It's a slow process. Letters come in. The votes come in, and you got to count them. That's the way it is.

  • Tamara Keith:

    And you have to match the signatures on the absentee ballots.

  • John Yang:

    Tam, we heard representative-elect Spanberger talk about the new voices coming into the House.

    The leadership, though — the new voices at the lowest levels. At the top levels, the leadership team that appears to be headed to remain has been there for about a decade. They're, the three top leaders, in their late 70s.

    Is this going to be a challenge for the Democrats, this public face of the party as this — as we approach 2020?

  • Tamara Keith:

    Certainly, if the leadership stays exactly the way it is, I can picture the RNC e-mails that are probably headed to my inbox already talking about the leadership not reflecting the broader American public, and also the RNC e-mails saying, what about all those Democrats who said they weren't going to vote for Pelosi, and now they do?

    One argument that you been hearing a lot in the last 48 hours or so is, you can't replace something with nothing. And until someone steps forward for the Democrats to challenge Pelosi, this sort of nascent effort that is out there with members trying to put together a movement, it's pretty hard if the movement doesn't have a leader.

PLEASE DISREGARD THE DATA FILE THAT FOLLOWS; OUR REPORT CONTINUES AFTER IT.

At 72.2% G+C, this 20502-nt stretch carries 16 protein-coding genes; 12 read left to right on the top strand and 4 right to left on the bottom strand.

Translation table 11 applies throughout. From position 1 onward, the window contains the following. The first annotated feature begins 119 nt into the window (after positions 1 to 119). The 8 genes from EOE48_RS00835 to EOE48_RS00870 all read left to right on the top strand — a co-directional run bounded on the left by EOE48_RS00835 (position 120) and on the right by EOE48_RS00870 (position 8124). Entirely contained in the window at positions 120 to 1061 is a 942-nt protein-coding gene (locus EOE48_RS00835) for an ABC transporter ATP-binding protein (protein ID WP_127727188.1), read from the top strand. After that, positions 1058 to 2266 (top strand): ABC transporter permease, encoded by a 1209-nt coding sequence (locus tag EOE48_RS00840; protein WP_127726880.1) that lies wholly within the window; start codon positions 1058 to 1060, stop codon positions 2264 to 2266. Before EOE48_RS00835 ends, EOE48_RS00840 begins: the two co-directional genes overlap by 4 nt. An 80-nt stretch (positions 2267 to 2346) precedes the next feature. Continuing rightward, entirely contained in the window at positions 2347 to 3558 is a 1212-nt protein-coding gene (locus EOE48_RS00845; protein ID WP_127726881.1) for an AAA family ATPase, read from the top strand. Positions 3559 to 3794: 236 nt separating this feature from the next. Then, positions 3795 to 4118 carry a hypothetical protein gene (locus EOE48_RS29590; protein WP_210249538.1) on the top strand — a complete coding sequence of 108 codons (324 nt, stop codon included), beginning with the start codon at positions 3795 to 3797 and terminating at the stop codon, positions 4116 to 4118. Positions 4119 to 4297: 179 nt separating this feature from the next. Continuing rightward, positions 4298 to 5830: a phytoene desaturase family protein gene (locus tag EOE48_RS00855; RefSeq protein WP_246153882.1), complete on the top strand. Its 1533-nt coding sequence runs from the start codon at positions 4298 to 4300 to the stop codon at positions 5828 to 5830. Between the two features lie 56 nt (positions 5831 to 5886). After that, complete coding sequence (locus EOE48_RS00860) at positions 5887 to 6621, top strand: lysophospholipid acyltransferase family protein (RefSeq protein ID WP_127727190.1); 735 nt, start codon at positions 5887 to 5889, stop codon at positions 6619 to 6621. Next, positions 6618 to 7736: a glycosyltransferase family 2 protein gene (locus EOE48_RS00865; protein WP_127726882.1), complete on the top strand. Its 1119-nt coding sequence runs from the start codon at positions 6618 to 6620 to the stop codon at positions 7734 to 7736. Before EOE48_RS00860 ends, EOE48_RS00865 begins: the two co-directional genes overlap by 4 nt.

• John Yang:


  • Stu Rothenberg:

    Well, no, I agree. I think — I think the younger Democrats and more recently elected Democrats need a voice.

    But let's remember, the speaker is a woman. Clyburn is an African-American. So, this is a party that has tried to be more diverse and welcoming. But there's no question that 18-to-29-year-olds, 18-to-35-year-olds, they would be more comfortable seeing, I think, some younger members.

    It doesn't have to even be in the form of leadership, John. These are people who speak for the party and are involved in TV interviews and things like that. I think that would be helpful for Democrats, because the leadership should in many ways reflect the party.

    But, also, they should reflect the country, actually.

  • Tamara Keith:

    And beyond the top three, Democrats have a lot of leadership positions in the House. So, Nancy Pelosi has said that she sees herself as a transitional speaker.

    They have had farm team issues, where the people who were in the lower ranks of the leadership ended up leaving, like Xavier Becerra, who went to become attorney general of California. So there's something for Democrats to figure out.

  • John Yang:

    Tamara Keith, Stu Rothenberg, thank you very much.

  • Stu Rothenberg:

    Thanks, John.